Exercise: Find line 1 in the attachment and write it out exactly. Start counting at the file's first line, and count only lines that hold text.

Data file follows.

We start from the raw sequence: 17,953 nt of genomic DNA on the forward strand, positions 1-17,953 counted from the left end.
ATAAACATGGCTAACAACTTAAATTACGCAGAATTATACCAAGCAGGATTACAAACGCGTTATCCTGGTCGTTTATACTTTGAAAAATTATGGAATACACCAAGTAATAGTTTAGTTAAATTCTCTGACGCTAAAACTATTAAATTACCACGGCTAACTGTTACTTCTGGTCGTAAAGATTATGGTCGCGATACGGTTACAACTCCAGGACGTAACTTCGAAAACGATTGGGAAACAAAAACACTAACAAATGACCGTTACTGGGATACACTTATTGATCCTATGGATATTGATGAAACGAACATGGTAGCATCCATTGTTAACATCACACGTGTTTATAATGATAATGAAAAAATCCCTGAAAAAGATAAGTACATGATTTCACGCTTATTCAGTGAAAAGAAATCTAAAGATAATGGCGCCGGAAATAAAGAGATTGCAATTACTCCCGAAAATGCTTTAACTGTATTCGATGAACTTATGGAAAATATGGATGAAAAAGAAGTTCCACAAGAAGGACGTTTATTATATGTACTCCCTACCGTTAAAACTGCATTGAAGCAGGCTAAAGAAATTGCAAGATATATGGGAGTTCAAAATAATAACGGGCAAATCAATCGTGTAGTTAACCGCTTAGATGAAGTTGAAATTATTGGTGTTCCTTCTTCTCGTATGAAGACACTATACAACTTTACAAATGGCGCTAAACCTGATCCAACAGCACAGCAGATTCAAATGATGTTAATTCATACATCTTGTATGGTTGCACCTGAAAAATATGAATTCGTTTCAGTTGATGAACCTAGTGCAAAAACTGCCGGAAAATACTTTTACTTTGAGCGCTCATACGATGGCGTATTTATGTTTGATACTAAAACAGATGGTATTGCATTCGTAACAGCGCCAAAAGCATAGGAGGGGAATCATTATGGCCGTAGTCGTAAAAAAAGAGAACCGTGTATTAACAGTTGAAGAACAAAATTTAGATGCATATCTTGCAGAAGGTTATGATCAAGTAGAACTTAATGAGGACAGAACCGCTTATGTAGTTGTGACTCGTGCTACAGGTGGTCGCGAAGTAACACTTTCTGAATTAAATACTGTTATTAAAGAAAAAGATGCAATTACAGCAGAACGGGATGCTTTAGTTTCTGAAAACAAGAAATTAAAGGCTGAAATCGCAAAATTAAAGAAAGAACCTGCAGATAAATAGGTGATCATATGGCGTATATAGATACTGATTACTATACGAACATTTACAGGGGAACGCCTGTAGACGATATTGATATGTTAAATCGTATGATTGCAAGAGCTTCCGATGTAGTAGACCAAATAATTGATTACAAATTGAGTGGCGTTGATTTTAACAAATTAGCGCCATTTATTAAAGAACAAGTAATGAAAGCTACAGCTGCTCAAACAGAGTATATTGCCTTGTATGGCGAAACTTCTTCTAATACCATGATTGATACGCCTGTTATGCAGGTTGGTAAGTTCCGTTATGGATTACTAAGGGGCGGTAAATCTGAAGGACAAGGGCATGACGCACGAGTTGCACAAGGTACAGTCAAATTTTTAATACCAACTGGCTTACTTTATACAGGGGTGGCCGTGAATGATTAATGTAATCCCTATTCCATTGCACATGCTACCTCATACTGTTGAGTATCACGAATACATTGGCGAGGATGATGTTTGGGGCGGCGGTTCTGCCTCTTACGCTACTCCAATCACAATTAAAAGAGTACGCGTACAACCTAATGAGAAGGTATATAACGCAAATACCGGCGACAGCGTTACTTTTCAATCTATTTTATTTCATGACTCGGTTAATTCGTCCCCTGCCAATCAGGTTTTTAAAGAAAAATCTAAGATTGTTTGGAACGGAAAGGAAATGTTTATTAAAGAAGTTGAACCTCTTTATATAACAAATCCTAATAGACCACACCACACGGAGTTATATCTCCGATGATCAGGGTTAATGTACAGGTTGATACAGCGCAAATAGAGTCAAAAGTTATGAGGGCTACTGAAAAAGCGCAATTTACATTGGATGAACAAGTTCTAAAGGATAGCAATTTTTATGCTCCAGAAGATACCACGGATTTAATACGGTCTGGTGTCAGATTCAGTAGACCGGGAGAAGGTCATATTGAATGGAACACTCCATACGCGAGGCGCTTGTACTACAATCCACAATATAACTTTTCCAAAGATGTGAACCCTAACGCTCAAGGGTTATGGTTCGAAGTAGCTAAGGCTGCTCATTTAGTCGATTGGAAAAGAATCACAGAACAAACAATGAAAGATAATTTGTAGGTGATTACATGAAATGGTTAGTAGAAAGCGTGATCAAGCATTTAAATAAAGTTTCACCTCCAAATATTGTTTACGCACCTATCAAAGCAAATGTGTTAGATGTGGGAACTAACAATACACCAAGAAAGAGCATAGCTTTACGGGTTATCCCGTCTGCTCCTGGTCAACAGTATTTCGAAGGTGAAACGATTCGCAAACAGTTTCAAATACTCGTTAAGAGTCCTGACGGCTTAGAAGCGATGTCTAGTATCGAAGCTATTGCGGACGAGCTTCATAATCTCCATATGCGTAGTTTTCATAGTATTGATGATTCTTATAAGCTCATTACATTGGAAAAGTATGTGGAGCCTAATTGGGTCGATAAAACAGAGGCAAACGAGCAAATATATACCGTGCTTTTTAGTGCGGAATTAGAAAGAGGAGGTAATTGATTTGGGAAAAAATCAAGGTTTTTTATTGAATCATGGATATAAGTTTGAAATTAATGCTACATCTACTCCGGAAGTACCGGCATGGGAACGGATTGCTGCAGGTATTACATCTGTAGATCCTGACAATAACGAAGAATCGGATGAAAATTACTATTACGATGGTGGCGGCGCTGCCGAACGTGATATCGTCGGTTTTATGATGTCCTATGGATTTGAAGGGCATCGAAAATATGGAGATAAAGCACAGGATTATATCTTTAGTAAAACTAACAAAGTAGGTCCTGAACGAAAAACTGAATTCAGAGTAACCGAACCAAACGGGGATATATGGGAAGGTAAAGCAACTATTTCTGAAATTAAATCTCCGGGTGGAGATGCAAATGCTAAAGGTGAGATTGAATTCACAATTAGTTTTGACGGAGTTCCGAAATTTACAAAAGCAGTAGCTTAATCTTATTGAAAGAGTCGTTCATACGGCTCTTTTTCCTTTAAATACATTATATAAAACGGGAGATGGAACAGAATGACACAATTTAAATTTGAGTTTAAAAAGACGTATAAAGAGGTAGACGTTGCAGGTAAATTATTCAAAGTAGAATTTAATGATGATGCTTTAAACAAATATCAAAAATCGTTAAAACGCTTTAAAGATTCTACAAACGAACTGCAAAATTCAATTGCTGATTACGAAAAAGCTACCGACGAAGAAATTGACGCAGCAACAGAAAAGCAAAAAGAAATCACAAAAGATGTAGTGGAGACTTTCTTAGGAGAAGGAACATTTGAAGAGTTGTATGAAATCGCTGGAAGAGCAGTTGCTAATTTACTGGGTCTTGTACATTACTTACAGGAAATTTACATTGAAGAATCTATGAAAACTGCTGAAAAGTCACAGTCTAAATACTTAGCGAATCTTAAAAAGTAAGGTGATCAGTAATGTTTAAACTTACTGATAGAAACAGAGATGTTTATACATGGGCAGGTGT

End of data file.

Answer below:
We start from the raw sequence: 17,953 nt of genomic DNA on the forward strand, positions 1-17,953 counted from the left end.